Ships and Shipbuilding: Why Ships?

Michael wasn't a shipbuilder. Why did he include so much about ships in his manuscript?


The best answer is suggested by a line in a contemporary manuscript written by a trumpeter in the Venetian navy named Giorgio Trombetta of Modone. This unpublished manuscript is in the British Library, with the call number Ms. Cotton Titus A XXVI. Giorgio insisted that:

Nobody can rig any vessel or lateener, if first the man does not know his measurements of the vessel, because a vessel is better rigged by seeing the measurements than if they are told by word of mouth.

Michael's manuscript suggests why this is so: The length of much of the rigging was determined by proportion. The mast was proportional to the beam; the yards, stays, and shrouds proportional to the mast; the sails to the yard, and so on. Most of this could be dealt with by the rule of three, but a sailor still had to know the measurements of his ship in order to make the calculations.

Why should so much care be taken with the rigging and equipment? Beyond the obvious operation and safety issues, it was the Venetian custom to supply galleys to merchant and navy captains "bare," with a hull, a mast, several anchors, but not much more. It was the responsibility of the captain to make sure his galley was properly rigged and equipped, usually at his own expense (or that of his investors). The cost of outfitting a ship was enormous, quite possibly equal to the cost of building the hull in the first place. Accordingly, enormous care had to be taken when rigging and outfitting a ship for sea to keep the costs down as much as possible.

Michael spent much of his professional life as the person who did the rigging and then as the officer responsible for seeing his ship were rigged properly. He needed a vast knowledge of ship details, and his commanders needed his knowledge for reasons of safety, efficiency, and economy.

Design disputes

The shipbuilding part of Michael's manuscript has a didactic element. He says he will teach you everything you need to know in order to rig and equip and ship. But the text was copied from somewhere else, and its contents have the feel of a government document, with its long, bureaucratic lists of dimensions and equipment.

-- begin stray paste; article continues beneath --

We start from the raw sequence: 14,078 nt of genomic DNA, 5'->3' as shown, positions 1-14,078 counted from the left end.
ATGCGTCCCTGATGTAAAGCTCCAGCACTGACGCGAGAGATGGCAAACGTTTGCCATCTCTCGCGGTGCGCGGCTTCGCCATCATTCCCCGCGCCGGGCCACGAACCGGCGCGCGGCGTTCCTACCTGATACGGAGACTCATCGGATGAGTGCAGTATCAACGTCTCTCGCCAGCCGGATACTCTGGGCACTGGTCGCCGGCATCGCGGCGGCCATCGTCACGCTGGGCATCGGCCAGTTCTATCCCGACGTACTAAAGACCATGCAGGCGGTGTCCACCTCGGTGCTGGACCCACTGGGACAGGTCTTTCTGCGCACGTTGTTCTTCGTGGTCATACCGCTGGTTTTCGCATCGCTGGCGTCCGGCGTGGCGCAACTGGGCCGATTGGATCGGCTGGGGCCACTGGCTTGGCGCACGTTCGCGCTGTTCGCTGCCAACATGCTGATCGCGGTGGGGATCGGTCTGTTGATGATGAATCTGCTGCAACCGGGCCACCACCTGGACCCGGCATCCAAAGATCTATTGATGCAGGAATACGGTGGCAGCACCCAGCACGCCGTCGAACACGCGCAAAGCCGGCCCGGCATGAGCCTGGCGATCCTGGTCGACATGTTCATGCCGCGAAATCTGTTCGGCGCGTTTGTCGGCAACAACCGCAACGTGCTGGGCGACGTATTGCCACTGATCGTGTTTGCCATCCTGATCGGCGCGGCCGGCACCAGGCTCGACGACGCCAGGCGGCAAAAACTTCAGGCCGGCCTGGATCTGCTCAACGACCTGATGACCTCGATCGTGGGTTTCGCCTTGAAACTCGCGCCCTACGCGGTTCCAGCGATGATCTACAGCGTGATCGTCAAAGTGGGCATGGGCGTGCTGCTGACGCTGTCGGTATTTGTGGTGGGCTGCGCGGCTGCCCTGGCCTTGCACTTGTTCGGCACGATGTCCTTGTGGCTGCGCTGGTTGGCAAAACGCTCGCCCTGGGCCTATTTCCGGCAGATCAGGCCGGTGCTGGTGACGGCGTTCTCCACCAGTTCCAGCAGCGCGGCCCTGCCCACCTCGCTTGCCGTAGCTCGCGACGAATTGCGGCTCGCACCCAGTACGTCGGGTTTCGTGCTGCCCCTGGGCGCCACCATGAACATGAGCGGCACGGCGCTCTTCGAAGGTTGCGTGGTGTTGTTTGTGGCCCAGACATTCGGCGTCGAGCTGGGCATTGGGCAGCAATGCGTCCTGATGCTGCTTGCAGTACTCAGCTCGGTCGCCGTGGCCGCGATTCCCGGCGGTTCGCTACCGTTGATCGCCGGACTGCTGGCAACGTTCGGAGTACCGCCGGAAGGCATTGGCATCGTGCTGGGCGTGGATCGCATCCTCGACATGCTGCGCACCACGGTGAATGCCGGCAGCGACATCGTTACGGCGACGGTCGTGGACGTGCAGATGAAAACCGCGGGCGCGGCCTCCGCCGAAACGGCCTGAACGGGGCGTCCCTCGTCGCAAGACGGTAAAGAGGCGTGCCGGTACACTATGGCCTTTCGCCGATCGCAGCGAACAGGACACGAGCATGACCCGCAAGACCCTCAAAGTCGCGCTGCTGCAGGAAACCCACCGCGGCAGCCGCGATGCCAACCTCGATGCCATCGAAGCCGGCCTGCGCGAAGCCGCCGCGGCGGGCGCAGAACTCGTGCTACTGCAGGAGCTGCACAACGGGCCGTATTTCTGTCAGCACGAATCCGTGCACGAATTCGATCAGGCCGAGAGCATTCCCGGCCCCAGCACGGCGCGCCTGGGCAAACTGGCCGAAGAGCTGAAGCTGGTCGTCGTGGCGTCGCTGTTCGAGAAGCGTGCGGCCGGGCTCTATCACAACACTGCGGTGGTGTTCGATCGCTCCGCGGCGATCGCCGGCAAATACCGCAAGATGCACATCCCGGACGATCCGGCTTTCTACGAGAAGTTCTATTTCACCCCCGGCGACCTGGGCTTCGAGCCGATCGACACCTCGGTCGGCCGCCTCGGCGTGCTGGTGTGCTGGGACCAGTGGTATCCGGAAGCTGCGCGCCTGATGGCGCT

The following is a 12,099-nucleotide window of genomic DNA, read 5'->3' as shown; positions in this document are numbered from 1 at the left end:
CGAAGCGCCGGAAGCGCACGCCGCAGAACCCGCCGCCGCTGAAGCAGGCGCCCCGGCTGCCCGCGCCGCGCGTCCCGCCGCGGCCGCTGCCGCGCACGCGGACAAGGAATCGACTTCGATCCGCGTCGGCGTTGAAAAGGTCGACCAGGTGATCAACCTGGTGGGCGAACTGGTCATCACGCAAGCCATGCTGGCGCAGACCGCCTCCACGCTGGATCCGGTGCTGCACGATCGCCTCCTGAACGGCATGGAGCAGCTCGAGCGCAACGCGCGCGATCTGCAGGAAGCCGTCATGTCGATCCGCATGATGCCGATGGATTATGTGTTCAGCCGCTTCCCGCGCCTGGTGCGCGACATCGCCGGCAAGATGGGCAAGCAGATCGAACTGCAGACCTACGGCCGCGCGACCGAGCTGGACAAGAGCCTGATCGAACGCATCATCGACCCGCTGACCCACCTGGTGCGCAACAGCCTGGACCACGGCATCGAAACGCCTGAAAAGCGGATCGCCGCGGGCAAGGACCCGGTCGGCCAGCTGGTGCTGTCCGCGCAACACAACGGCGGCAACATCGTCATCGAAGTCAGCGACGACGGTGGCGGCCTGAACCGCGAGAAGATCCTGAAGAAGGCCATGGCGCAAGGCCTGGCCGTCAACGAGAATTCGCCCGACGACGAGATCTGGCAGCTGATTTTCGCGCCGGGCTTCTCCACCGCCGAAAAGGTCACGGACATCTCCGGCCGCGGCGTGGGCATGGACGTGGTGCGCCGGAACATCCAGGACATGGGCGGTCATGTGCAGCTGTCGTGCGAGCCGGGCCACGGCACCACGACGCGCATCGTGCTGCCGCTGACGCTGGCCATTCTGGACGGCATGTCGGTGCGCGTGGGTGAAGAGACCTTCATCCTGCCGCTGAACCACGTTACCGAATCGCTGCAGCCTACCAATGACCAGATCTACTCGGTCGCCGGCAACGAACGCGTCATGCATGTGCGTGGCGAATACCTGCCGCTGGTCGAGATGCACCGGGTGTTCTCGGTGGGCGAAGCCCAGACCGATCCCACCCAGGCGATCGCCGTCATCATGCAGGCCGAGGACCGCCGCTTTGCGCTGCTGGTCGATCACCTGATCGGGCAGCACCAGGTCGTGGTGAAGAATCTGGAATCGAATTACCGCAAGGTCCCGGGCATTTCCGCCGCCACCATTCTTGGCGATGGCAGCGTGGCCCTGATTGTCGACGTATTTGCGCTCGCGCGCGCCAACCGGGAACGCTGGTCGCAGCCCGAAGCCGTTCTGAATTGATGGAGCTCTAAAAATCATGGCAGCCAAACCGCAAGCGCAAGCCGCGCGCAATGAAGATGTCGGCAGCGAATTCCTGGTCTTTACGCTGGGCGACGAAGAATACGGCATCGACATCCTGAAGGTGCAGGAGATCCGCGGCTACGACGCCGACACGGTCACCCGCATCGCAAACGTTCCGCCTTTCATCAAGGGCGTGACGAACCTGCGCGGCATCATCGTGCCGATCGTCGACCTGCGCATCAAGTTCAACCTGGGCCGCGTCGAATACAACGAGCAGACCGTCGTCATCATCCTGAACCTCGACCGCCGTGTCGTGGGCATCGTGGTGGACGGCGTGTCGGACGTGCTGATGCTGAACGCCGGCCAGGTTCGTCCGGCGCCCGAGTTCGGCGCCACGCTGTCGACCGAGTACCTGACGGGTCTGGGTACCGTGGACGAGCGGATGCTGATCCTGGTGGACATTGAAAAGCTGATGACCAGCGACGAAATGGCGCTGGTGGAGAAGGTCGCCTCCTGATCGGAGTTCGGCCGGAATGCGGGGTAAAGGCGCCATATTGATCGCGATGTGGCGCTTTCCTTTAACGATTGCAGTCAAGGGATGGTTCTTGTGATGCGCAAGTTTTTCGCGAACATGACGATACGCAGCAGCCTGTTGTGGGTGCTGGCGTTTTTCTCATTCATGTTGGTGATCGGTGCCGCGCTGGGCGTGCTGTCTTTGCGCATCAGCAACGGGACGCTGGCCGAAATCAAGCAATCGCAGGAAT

The original document may have been generated in the Venetian Arsenal as a result of disputes over ship design that took place during Michael's career. One dispute concerned Theodore Baxon, one of the master shipwrights of the Arsenal who may have been originally from Rhodes. His light galleys were so prized that the Venetian government decided to preserve them as models to be copied, much to the annoyance of other master shipwrights.

Another thorny issue was the design of commercial galleys. There was ongoing debate about how to increase their limited cargo capacity without compromising the good sailing qualities they already had.

As a person who spent a major portion of every year sailing on galleys, Michael was surely interested in design issues for their own sake.


It's also possible that Michael was interested in these documents because of his intense interest in mathematics.

It's not that the mathematics involved was complicated. Most of it concerned proportions that could be handled by the rule of three. But a slightly earlier Venetian abacus manuscript in Bergamo (Bergamo, Biblioteca Civica "Angelo Mai", M 334) contains similar material, organized as a series of problems in the application of mathematics, quite like the kinds of problems Michael included in the mathematical part of his manuscript. This suggests that there was interest in applying math to ships that, for Michael and others, may have started off as recreational and then become more serious.

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